Law enforcement officials have arrested 281 individuals for allegedly engaging in business email compromise scams in a significant operation spanning across ten countries.
Business email compromise, or BEC, involves scammers tricking employees into transferring large sums of money via wire payment. These attacks usually target employees with access to company funds who have been identified in huge databases of employee contact details.
The four-month investigation, dubbed Operation ReWired, involved the US Department of Justice, US Department of Homeland Security, US Department of the Treasury, US Postal Inspection Service and the US Department of State, as well as coordination from international law enforcement.
The majority of the arrests – 167 – were made in Nigeria. Numerous reports have shown the African nation to be the world’s hotbed for BEC scams.
A further 72 arrests were made in the US. Law enforcement officials also arrested individuals in the UK, Turkey, Ghana, France, Italy, Japan, Kenya and Malaysia.
“The consequences of this type of fraud scheme are far-reaching, affecting not only people in the United States, but also across the world,” said chief postal Inspector Gary Barksdale.
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“This investigation is just another example of how effective law enforcement agencies can be when they join forces.”
IRS Criminal Investigation chief Don Fort said: “In unravelling this complex, nationwide identity theft and tax fraud scheme, we discovered that the conspirators stole more than 250,000 identities and filed more than 10,000 fraudulent tax returns, attempting to receive more than $91m in refunds.”
The latest BEC crackdown is a step up in scale from previous arrest campaigns. In 2018, Operation Wire Wire saw 74 BEC scammers arrested by US law officials.
“From an attacker’s perspective looking to make money, BEC scams are the perfect blend of low cost and high return,” said Javvad Malik, security awareness advocate at cybersecurity training firm KnowBe4.
“BEC scams rarely, if ever, need any malware to be effective and operate on deceiving users.”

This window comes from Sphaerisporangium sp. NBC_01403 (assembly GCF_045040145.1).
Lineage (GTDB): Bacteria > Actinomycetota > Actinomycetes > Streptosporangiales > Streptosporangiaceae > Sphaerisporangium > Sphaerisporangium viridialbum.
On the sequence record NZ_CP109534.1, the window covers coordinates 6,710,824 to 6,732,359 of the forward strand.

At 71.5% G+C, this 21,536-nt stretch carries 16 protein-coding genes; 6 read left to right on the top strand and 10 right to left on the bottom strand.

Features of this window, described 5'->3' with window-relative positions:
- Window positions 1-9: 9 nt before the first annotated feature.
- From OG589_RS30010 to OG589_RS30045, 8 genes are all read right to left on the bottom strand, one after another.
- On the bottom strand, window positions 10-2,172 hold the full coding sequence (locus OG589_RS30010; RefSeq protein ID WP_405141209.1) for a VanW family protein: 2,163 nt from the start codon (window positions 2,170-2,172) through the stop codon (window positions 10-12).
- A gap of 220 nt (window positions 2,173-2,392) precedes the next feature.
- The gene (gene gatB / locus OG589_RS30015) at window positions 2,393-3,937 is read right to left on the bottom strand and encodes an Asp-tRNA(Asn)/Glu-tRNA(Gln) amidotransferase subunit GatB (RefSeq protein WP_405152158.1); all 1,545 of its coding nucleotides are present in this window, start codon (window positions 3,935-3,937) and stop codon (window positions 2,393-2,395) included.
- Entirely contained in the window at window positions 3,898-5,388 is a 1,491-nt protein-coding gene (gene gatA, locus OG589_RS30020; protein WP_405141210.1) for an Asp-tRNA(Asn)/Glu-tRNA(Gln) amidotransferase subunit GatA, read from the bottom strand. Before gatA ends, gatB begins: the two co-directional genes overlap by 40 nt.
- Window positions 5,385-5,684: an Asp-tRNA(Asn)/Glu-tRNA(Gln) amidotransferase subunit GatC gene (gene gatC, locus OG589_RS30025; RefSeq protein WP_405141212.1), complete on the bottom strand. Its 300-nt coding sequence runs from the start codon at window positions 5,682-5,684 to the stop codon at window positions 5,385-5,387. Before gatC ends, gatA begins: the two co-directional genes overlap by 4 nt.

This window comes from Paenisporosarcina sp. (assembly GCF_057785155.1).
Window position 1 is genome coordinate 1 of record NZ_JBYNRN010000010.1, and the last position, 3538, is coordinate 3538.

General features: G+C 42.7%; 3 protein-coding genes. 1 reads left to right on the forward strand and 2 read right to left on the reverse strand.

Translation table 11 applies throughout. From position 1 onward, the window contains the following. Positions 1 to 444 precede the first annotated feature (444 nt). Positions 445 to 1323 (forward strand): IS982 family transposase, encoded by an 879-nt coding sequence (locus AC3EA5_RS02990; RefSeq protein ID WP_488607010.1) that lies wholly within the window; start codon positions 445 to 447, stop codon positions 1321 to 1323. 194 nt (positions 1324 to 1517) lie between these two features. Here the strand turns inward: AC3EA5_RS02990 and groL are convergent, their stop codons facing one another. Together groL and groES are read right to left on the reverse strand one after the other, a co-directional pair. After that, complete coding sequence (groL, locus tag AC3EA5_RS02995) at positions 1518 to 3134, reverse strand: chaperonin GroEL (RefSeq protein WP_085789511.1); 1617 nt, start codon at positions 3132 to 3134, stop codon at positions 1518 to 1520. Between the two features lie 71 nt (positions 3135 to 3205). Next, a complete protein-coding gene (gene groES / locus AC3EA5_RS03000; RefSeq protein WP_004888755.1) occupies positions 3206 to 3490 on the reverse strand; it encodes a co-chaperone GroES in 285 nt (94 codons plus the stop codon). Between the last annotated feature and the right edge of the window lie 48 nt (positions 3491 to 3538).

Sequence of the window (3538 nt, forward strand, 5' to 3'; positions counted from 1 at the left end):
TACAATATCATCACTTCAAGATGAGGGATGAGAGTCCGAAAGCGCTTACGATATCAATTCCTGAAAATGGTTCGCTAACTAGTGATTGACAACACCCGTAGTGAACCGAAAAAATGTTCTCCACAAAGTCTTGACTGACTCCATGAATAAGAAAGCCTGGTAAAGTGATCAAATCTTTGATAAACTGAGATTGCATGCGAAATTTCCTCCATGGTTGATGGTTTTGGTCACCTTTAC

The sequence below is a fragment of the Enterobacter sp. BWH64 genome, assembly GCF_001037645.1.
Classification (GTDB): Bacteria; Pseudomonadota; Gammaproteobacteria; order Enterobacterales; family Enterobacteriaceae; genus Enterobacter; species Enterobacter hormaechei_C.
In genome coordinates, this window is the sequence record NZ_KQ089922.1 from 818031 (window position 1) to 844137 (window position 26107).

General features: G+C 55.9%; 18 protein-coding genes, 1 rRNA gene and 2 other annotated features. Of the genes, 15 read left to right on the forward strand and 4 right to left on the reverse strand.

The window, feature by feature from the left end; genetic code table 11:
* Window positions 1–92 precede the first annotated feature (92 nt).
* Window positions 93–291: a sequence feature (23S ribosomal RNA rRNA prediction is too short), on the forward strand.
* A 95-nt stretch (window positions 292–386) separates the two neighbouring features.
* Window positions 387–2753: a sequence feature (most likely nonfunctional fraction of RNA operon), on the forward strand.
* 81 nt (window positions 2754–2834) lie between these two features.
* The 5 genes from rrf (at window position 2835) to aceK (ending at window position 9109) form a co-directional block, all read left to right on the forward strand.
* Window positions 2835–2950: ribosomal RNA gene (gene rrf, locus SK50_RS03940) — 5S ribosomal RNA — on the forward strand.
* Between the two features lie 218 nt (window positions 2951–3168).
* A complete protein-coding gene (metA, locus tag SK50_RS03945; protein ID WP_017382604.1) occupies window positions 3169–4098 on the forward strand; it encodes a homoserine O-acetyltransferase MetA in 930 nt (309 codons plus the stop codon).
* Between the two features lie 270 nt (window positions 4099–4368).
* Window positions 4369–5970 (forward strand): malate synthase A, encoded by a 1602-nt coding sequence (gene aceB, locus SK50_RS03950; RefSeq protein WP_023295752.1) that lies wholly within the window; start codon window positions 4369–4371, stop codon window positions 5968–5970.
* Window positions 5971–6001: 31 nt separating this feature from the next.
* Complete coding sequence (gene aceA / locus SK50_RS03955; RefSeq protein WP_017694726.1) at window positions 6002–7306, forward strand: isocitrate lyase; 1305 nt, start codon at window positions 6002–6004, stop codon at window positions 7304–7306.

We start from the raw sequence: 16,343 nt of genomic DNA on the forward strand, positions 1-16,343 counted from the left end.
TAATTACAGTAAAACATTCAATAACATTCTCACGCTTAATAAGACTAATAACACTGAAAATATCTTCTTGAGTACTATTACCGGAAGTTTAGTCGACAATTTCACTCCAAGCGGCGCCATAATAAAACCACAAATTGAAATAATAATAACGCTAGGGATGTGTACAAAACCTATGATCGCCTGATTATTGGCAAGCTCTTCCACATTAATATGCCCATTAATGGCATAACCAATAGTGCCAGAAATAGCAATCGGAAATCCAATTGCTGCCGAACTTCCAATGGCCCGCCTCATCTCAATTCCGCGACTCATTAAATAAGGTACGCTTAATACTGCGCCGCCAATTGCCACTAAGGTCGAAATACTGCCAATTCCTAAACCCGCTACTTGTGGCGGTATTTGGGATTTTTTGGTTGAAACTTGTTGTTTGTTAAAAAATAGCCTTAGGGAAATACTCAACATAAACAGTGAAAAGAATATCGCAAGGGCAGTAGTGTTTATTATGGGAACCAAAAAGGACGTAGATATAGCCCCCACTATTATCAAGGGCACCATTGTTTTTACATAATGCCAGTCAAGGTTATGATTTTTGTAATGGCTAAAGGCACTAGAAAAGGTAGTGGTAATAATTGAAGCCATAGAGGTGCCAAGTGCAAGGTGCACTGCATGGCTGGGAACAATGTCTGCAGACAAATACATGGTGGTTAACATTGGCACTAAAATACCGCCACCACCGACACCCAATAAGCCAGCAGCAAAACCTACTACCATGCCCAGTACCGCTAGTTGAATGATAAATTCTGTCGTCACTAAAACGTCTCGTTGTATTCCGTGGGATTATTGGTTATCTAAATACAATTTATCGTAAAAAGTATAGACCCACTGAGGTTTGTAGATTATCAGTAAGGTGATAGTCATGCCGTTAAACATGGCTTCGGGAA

BEC arrests: The cost to victims
Nearly $3.7m in assets was seized as part of Operation ReWired. However, this is small change compared to the total amount made by BEC scammers around the world.
On Tuesday – the same date the BEC arrests were announced – the FBI published data that showed BEC scams cost victims $26bn between June 2016 and July 2019.
Losses from BEC scams doubled between June 2018 and July 2019.
“BEC attacks are clearly surging and it’s not surprising considering the financial return cyber criminals are seeing,” said Robert Ramsden-Board, vice president of EMEA at cybersecurity firm Securonix.
“The attacks are easy to carry out and carry a fairly low risk as many people behind the scams never get caught.”
Ramsden-Board added that employee training is key to spot BEC scams, a move supported by the FBI.
The cost of BEC scams isn’t just counted in lost cash. Criminals also trick people – often those who are vulnerable – into believing they are in a relationship and then persuade them to send money.
Such romance scams can have a deeply distressing emotional impact on those that are affected.
Other variants of BEC attacks involve stealing personally identifiable information, homebuyer scams and lottery scams.
Ronnie Tokazowski, senior threat researcher at Agari, a firm that specialises in BEC protection, told Verdict:
“When looking at the number of individuals who are involved in BEC, it’s staggering. Over 600 people have been arrested as being part of BEC, however, we still have a lot of work to do before we start to impact the $26bn which has been lost since 2013.
“While some industries try to predict the cost of losses associated with other types of cyber threats such as ransomware, BEC is already there. That’s $26bn of confirmed losses, victims who have lost their homes, mom-and-pop shops who have had to file bankruptcy, and many many other victims and sad stories associated with this type of threat.”